Accurate and Responsible
Pharmacovigilance jobs involve monitoring, and assessing the risks and benefits of medicines to patients, so it’s vital for anyone working in this profession that the information they work on is accurate. Candidates will need to be thorough and precise in their work, paying attention to detail, as jobs in the pharmacovigilance sector require a responsible attitude. Incorrect information can have serious health and safety consequences.
Anyone working in pharmacovigilance needs to be well-organised. You may be asked to find information quickly, so you’ll need to be able to retrieve relevant information as requested as promptly as possible. As well as being organised, you should be able to stay calm under pressure, particularly when dealing with people face to face.
Pharmacovigilance jobs demand excellent communication skills, no matter what the role or level of the position. The information you provide needs to be clear and precise so that users can understand it. Many jobs in this sector involve working with different teams of people, so as well as written communication skills, verbal communication skills need to be excellent. You’ll need to be able to work well as part of a team, and be adept at working cross functionally with other departments.
Increasingly, foreign language skills are sought by pharmaceutical companies seeking to fill pharmacovigilance jobs, so if you possess skills in another language, this could put you at an advantage. Computer literacy is also normally demanded by employers.
If you think you have got what it takes to work in pharmacovigilance, browse our selection of jobs and get in touch today to speak to one of our advisers to kick-start your new career.
How to get into pharmacovigilance
You will need to have a number of skills, including:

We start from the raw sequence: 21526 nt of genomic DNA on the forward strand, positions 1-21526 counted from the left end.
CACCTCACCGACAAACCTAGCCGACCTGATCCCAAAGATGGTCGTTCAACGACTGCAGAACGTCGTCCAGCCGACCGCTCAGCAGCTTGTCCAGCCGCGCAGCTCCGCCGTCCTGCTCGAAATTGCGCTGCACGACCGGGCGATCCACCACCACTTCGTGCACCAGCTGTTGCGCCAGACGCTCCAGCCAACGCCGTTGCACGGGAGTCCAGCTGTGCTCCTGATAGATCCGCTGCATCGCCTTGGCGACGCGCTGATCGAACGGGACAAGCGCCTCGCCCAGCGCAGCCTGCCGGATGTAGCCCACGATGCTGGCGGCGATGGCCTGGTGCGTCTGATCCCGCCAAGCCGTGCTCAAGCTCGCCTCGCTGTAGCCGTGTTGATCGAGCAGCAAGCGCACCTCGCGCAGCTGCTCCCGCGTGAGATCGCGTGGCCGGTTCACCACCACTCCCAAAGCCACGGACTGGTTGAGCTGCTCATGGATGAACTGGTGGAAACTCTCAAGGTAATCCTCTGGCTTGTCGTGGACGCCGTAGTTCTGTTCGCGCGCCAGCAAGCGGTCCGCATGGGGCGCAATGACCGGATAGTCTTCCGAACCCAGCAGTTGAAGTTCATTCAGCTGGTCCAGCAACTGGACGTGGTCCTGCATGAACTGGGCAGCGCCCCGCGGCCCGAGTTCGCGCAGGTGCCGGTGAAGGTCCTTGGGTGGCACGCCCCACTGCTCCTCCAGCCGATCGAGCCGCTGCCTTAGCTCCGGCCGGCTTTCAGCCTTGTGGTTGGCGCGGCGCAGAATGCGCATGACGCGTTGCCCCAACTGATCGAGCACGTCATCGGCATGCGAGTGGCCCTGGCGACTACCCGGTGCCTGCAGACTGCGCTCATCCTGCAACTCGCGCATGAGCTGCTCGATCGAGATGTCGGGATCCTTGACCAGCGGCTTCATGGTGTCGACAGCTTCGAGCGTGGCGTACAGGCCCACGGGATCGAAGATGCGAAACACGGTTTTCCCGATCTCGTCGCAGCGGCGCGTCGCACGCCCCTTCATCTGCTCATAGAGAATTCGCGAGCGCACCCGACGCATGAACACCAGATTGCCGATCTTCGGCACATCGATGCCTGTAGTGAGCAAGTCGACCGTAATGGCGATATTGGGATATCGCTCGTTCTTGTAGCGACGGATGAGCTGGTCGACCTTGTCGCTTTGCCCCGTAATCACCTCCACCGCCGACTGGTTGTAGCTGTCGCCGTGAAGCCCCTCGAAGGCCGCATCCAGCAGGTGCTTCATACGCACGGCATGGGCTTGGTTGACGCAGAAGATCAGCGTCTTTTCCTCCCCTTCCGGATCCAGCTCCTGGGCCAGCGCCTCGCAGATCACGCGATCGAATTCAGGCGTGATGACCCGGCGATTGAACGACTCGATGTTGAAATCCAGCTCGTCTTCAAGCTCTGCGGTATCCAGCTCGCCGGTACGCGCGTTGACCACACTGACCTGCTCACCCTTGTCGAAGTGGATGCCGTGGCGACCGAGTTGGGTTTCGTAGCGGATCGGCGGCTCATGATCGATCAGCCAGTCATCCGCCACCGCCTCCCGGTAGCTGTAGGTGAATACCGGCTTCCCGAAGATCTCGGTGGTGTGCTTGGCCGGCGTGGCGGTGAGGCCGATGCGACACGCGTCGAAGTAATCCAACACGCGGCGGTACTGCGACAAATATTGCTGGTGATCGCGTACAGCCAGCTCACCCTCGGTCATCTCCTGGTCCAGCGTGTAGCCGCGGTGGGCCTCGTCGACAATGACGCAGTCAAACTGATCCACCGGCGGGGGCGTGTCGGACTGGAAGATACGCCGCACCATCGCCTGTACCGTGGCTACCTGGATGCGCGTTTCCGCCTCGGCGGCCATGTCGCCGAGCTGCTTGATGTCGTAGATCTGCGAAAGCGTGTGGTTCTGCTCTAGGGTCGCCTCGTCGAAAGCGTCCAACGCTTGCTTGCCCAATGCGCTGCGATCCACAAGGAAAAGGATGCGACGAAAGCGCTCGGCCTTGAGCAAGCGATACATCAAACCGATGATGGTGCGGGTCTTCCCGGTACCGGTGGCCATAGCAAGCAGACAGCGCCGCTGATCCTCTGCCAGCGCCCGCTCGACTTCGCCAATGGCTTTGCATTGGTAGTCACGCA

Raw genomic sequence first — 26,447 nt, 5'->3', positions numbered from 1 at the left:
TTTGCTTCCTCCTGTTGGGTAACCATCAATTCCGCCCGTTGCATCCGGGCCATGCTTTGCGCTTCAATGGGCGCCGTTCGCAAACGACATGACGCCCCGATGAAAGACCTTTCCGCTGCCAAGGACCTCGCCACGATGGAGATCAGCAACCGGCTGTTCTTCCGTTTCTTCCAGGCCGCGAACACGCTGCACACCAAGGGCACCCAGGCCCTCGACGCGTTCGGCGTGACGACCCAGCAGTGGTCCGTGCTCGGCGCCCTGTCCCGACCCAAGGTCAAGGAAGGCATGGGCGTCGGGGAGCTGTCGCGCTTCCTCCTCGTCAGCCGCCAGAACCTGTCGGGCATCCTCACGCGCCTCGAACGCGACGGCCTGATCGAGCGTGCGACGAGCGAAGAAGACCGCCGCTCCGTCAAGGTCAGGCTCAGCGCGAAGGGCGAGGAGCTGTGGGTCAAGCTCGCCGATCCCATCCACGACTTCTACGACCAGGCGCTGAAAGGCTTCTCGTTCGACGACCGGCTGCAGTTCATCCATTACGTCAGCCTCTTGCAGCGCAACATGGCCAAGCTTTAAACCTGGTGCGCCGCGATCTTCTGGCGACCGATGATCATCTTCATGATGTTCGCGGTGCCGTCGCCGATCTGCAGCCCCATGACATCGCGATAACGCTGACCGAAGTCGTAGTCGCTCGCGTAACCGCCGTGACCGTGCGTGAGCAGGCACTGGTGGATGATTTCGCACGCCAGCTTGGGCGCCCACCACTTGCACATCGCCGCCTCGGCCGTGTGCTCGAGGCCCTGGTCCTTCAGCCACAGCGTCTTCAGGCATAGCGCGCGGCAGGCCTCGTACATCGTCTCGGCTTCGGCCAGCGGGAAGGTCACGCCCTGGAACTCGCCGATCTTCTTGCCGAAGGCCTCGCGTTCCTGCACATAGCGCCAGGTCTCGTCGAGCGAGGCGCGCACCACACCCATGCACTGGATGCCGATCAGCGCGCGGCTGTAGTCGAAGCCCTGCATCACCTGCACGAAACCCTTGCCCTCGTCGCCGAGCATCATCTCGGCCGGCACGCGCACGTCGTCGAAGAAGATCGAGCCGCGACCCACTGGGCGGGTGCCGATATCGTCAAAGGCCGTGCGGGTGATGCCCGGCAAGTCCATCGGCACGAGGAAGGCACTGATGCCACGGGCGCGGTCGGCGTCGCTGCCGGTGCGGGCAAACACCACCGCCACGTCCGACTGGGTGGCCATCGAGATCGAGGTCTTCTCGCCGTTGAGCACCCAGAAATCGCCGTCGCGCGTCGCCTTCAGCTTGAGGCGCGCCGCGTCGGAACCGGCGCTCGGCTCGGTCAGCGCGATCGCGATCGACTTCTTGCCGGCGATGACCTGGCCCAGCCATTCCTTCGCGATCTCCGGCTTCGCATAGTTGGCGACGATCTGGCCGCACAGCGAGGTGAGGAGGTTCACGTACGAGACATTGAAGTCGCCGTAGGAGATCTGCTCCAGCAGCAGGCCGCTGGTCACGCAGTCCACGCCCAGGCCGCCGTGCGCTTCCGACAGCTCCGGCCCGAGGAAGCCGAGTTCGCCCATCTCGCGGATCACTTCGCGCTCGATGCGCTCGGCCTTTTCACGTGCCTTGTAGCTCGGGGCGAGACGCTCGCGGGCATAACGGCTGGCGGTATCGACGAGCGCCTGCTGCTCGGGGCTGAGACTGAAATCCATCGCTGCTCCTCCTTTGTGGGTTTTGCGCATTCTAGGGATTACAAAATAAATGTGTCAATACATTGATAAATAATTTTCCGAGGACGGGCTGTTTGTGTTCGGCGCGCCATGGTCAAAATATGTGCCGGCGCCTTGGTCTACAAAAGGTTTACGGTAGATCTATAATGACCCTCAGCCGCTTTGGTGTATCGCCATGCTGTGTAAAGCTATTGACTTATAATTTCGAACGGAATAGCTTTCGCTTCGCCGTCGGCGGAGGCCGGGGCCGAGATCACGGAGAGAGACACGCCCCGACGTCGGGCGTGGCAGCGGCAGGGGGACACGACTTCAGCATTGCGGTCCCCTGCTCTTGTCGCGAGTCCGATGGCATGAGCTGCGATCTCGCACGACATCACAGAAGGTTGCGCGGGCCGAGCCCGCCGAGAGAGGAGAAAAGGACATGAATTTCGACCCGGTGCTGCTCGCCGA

- Observational skills as well as attention to detail
- Analytical and problem-solving skills
- Excellent communication skills, both written and verbal
- IT skills
- Team working skills
- Mathematical skills
- Project management and planning skills
- Ability to work in a fast-paced environment
In an interview for a pharmacovigilance job, you are likely to be asked questions that explore your knowledge of adverse drugs and reactions, as well as regulatory bodies, legislation and guidelines. You may be asked “what are the different types of pharmacovigilance?” or “what are data assessments within PV?”. An employer may also want to know about your familiarity with report documents such as the DSUR, PSUR and SDEA. You should always use the STAR technique when answering interview questions, which you can find out more about here.
There are a variety of ways to search for drug safety jobs, depending on the type of company you are aiming to work for. Job websites such as Pharmiweb and Emed are a great place to start, as well as clinical publications. You may also find opportunities listed on professional networking sites such as LinkedIn. Specialist recruitment agencies, such as CK Group, are another effective way to search for and land jobs, as they are able to offer tailored support and advice.
Sign up to CK+ to apply for roles at the click of a button and receive job alerts straight to your inbox here.
The average salary for pharmacovigilance jobs sits at around £40,000 per year, although this can vary depending on the type of company, location and exact responsibilities of the role. More entry-level positions may sit between £30,000 and £35,000, and with some experience you can expect to earn in excess of £50,000.
You may be able to earn more as a contractor.
There are a variety of career progression opportunities, such as:
- Progression into a more senior role – such as Team Lead or Director – that takes on a higher level of responsibility and gives the opportunity to manage teams
- A move into different phases of clinical trials
- Becoming a contract worker
- Clinical Scientist – a medical and healthcare professional who supports other clinical staff in their work with patients. Their work is very broad and can include laboratory and testing work, research and management.
- Clinical Research Associate – plans, prepares and carries out clinical trials in order to test new or existing drugs and assess their safety and benefits of use.
- Clinical Data Manager – responsible for ensuring that statistical information and results from clinical trials are recorded and reported accurately, both during and after they are complete.